DCD: Certainly! We welcome such diversity of thought. But Neopagans long for a personal relationship and identity with deity, so we personify or otherwise invest the miracle of existence in forms we can love, visualize, pray to, give thanks to, and celebrate. Nested in the godforms and sacred stories of our ancestors we find wisdom and courage to carry on and hold hope for a green tomorrow. Paleopagan (extant and extinct polytheistic cultures undisrupted by monotheistic overlays) folk can hardly be accused of rebellion, considering they predate the monotheist invaders, Hebrew, Buddhist or Christian. And, yes, there's a touch of the rebel, the outlaw, the hidden ones, in today's Neopagans. You bet! We're good ones, too!
DJ: But my comments above didn't suggest simple diversity, they suggested that the reasons for embracing Neopaganism were very poor and inconclusive. Is it at all possible, from your perspective, that the Neopagan worldview is utterly false and immoral? Or is it just an imaginary human construction that people hold to whether or not it's true or false? Your judgments about existence, wisdom, courage, etc. all assume that Neopaganism is true. Even your claim that polytheists predated monotheists assumes that Hebrew-Christianity is false and Neopaganism is true. So what sort of evidence would Neopagans accept as revealing the falsity of their worldview?
DCD: The nature of your challenge illustrates a fundamental difference between Christian (and other scripture-based and/or revealed) theisms, and the more fluid outlook of today's Neopagans. You contend that if A is true, B must be falseutterly. My stance is if A is true for you, and B is true for me, ain't life grand! That polytheistic cultures predate the various monotheistic faiths doesn't make the newer religions false. Neopaganism is only about forty years old, but it would take a complete reversal of the laws of Nature and physics and a refutation of human history and of the evidence of several major branches of science to make this worldview false for Neopagans.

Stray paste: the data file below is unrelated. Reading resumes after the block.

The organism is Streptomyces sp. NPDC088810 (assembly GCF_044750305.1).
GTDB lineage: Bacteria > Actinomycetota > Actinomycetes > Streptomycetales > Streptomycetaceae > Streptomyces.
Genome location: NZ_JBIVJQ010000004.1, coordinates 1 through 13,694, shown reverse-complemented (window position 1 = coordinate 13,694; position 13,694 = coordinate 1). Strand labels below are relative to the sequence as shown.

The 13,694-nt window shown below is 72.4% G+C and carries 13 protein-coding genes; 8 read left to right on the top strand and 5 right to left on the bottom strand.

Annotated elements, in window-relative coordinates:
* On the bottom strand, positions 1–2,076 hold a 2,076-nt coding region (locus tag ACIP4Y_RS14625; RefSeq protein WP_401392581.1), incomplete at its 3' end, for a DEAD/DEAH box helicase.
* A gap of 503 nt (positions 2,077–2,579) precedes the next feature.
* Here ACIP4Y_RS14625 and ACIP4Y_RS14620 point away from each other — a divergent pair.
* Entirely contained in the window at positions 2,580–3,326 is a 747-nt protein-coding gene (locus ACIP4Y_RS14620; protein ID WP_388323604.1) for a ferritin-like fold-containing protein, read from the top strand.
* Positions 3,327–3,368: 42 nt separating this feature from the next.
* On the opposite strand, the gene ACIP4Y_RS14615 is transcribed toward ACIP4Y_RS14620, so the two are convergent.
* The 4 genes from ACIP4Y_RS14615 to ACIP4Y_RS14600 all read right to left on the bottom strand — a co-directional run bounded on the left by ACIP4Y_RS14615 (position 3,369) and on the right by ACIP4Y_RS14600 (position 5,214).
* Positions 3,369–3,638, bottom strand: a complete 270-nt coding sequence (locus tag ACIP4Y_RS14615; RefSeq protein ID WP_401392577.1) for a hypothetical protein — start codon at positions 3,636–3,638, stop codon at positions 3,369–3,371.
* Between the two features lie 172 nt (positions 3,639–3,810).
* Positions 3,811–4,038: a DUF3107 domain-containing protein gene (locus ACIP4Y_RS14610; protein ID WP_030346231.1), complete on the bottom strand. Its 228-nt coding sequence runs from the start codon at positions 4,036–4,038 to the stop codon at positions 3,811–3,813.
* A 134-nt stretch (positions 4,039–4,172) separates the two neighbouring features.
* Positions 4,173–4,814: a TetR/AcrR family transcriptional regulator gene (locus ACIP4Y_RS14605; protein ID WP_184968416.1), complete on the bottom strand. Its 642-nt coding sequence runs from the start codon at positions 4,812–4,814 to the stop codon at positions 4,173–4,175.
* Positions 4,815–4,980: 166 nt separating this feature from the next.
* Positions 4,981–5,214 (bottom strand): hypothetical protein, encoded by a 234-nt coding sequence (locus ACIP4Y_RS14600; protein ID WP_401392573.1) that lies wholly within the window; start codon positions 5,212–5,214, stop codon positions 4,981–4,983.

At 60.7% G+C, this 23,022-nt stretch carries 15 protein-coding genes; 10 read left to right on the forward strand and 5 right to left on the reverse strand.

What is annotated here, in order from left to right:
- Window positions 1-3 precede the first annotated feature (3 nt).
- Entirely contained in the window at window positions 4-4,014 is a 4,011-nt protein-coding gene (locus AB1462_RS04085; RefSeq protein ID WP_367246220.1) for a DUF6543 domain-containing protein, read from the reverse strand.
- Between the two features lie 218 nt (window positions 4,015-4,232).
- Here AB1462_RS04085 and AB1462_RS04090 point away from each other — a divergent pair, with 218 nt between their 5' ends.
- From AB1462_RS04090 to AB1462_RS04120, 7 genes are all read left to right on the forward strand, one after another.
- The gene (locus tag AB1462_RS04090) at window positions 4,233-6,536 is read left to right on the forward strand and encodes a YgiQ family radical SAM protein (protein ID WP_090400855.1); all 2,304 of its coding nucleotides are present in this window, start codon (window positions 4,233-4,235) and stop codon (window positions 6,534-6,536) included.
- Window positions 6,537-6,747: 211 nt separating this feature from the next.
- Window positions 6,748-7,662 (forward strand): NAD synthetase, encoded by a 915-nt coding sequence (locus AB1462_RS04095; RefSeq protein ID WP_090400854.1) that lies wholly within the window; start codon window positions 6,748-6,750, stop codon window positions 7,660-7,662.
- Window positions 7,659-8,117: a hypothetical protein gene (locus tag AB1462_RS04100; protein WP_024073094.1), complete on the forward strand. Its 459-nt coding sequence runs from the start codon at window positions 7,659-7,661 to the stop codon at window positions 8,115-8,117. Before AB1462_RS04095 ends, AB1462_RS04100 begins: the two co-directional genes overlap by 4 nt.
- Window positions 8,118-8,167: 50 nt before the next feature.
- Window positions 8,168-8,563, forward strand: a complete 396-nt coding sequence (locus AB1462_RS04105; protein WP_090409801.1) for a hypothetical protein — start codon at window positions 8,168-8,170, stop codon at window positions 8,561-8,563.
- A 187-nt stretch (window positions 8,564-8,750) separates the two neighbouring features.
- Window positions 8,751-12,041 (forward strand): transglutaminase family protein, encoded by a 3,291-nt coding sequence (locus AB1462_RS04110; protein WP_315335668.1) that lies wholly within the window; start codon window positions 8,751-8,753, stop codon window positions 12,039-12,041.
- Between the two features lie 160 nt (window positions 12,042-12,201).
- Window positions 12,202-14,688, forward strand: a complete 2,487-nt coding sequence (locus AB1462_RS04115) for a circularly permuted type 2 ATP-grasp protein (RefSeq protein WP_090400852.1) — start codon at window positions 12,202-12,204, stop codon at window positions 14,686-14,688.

DJ : This response appears to confirm my opening point. You begin by claiming that truth is fluid and subjective and personal, but then you close with a defense of a very nonfluid and nonsubjective notion of truth which is at least open to refutation. Which is it? If every claim can be "true for you and true for me," then evidence and argument are out the window. In response to any counterargument, Neopagans could always say, "Well, it's true for me." Are you really willing to agree that Neopagan prescriptions about "dire environmental and societal problems" are just personal fancies? Was the morality of the "Burning Times" of the pagans just a matter of personal preference?
DCD: Religious truth is subjective and personal, in that every individual interprets the evidence of the senses, heart, and, in some religions, of scripture, to construct a model of the universe that works for that person. For Neopagans, this worldview is under constant revision as additional data become available on the nature of the three dimensional world, and as rituals and other practices give rise to insight and inspiration. We see no virtue in attempting to refute what your heart and scripture tell you, other than as friendly intellectual repartee. Our frames of reference overlap with the inner teachings of Jesus Christ and a few other historical persons. Beyond that, we are singing from different hymnals.
DJ: Here you've made a very bold declaration for truth being subjective, but you don't appear to be able to live with such a claim. From the beginning, you have also spoken as if truth were objective. You have appealed to laws of nature, the findings of science and history, and moral absolutes. If truth is subjective, then you can't legitimately appeal to any of those things. If truth is subjective, then you can't morally object to the burning of pagans, since such a condemnation would assume an objective moral standard. You yourself appealed to what "works for that person." If Neopagans can't live up to their professed subjectivism, then isn't their view most impractical?